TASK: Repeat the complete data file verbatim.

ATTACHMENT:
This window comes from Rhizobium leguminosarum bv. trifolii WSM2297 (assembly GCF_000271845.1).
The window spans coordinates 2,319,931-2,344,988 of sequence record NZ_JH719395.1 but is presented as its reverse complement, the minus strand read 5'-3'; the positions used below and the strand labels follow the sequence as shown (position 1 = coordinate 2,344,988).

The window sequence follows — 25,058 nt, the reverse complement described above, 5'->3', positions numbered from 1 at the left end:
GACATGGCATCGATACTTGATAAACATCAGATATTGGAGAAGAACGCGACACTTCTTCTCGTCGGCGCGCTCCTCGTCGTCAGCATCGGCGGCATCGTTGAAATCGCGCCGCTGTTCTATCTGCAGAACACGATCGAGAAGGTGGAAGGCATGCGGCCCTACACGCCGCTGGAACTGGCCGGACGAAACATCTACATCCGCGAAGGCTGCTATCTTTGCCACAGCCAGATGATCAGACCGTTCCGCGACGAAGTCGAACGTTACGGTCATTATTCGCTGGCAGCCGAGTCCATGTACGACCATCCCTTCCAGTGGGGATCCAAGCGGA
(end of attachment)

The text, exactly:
This window comes from Rhizobium leguminosarum bv. trifolii WSM2297 (assembly GCF_000271845.1).
The window spans coordinates 2,319,931-2,344,988 of sequence record NZ_JH719395.1 but is presented as its reverse complement, the minus strand read 5'-3'; the positions used below and the strand labels follow the sequence as shown (position 1 = coordinate 2,344,988).

The window sequence follows — 25,058 nt, the reverse complement described above, 5'->3', positions numbered from 1 at the left end:
GACATGGCATCGATACTTGATAAACATCAGATATTGGAGAAGAACGCGACACTTCTTCTCGTCGGCGCGCTCCTCGTCGTCAGCATCGGCGGCATCGTTGAAATCGCGCCGCTGTTCTATCTGCAGAACACGATCGAGAAGGTGGAAGGCATGCGGCCCTACACGCCGCTGGAACTGGCCGGACGAAACATCTACATCCGCGAAGGCTGCTATCTTTGCCACAGCCAGATGATCAGACCGTTCCGCGACGAAGTCGAACGTTACGGTCATTATTCGCTGGCAGCCGAGTCCATGTACGACCATCCCTTCCAGTGGGGATCCAAGCGGA